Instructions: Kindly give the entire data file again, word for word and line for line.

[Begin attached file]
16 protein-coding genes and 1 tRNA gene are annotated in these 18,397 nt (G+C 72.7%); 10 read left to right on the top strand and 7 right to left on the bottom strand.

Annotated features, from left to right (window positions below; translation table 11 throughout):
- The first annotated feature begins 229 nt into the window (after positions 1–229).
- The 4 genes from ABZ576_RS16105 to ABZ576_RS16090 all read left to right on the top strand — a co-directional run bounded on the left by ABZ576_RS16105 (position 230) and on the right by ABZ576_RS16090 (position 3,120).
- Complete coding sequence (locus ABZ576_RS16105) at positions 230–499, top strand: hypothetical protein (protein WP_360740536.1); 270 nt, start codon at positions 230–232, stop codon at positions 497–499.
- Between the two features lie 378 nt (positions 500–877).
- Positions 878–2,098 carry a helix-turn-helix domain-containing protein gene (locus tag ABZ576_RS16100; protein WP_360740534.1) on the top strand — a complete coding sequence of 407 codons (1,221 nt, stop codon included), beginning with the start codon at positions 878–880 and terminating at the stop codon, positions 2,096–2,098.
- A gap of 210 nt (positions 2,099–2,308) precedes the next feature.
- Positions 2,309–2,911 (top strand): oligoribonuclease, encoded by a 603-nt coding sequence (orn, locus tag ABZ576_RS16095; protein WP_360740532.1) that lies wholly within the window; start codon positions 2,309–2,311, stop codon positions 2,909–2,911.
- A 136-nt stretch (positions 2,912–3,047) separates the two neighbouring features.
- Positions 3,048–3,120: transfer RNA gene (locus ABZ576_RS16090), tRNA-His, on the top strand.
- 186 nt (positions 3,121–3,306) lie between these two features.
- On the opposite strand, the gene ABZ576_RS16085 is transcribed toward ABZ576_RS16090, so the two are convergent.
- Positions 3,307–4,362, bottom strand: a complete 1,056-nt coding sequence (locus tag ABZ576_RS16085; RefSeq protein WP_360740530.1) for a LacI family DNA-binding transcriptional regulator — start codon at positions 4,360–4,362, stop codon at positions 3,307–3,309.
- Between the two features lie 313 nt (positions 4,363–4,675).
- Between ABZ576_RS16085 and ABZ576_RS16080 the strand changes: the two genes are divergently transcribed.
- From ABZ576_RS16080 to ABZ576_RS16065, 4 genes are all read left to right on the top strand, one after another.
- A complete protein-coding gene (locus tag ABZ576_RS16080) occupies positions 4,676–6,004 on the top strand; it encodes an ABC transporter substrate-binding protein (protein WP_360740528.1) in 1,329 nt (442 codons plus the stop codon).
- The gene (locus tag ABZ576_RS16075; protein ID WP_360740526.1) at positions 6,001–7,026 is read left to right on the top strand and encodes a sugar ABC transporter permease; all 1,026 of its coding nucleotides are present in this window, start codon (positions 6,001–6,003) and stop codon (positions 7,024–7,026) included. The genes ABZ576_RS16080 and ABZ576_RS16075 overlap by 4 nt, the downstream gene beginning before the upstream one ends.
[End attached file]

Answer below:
16 protein-coding genes and 1 tRNA gene are annotated in these 18,397 nt (G+C 72.7%); 10 read left to right on the top strand and 7 right to left on the bottom strand.

Annotated features, from left to right (window positions below; translation table 11 throughout):
- The first annotated feature begins 229 nt into the window (after positions 1–229).
- The 4 genes from ABZ576_RS16105 to ABZ576_RS16090 all read left to right on the top strand — a co-directional run bounded on the left by ABZ576_RS16105 (position 230) and on the right by ABZ576_RS16090 (position 3,120).
- Complete coding sequence (locus ABZ576_RS16105) at positions 230–499, top strand: hypothetical protein (protein WP_360740536.1); 270 nt, start codon at positions 230–232, stop codon at positions 497–499.
- Between the two features lie 378 nt (positions 500–877).
- Positions 878–2,098 carry a helix-turn-helix domain-containing protein gene (locus tag ABZ576_RS16100; protein WP_360740534.1) on the top strand — a complete coding sequence of 407 codons (1,221 nt, stop codon included), beginning with the start codon at positions 878–880 and terminating at the stop codon, positions 2,096–2,098.
- A gap of 210 nt (positions 2,099–2,308) precedes the next feature.
- Positions 2,309–2,911 (top strand): oligoribonuclease, encoded by a 603-nt coding sequence (orn, locus tag ABZ576_RS16095; protein WP_360740532.1) that lies wholly within the window; start codon positions 2,309–2,311, stop codon positions 2,909–2,911.
- A 136-nt stretch (positions 2,912–3,047) separates the two neighbouring features.
- Positions 3,048–3,120: transfer RNA gene (locus ABZ576_RS16090), tRNA-His, on the top strand.
- 186 nt (positions 3,121–3,306) lie between these two features.
- On the opposite strand, the gene ABZ576_RS16085 is transcribed toward ABZ576_RS16090, so the two are convergent.
- Positions 3,307–4,362, bottom strand: a complete 1,056-nt coding sequence (locus tag ABZ576_RS16085; RefSeq protein WP_360740530.1) for a LacI family DNA-binding transcriptional regulator — start codon at positions 4,360–4,362, stop codon at positions 3,307–3,309.
- Between the two features lie 313 nt (positions 4,363–4,675).
- Between ABZ576_RS16085 and ABZ576_RS16080 the strand changes: the two genes are divergently transcribed.
- From ABZ576_RS16080 to ABZ576_RS16065, 4 genes are all read left to right on the top strand, one after another.
- A complete protein-coding gene (locus tag ABZ576_RS16080) occupies positions 4,676–6,004 on the top strand; it encodes an ABC transporter substrate-binding protein (protein WP_360740528.1) in 1,329 nt (442 codons plus the stop codon).
- The gene (locus tag ABZ576_RS16075; protein ID WP_360740526.1) at positions 6,001–7,026 is read left to right on the top strand and encodes a sugar ABC transporter permease; all 1,026 of its coding nucleotides are present in this window, start codon (positions 6,001–6,003) and stop codon (positions 7,024–7,026) included. The genes ABZ576_RS16080 and ABZ576_RS16075 overlap by 4 nt, the downstream gene beginning before the upstream one ends.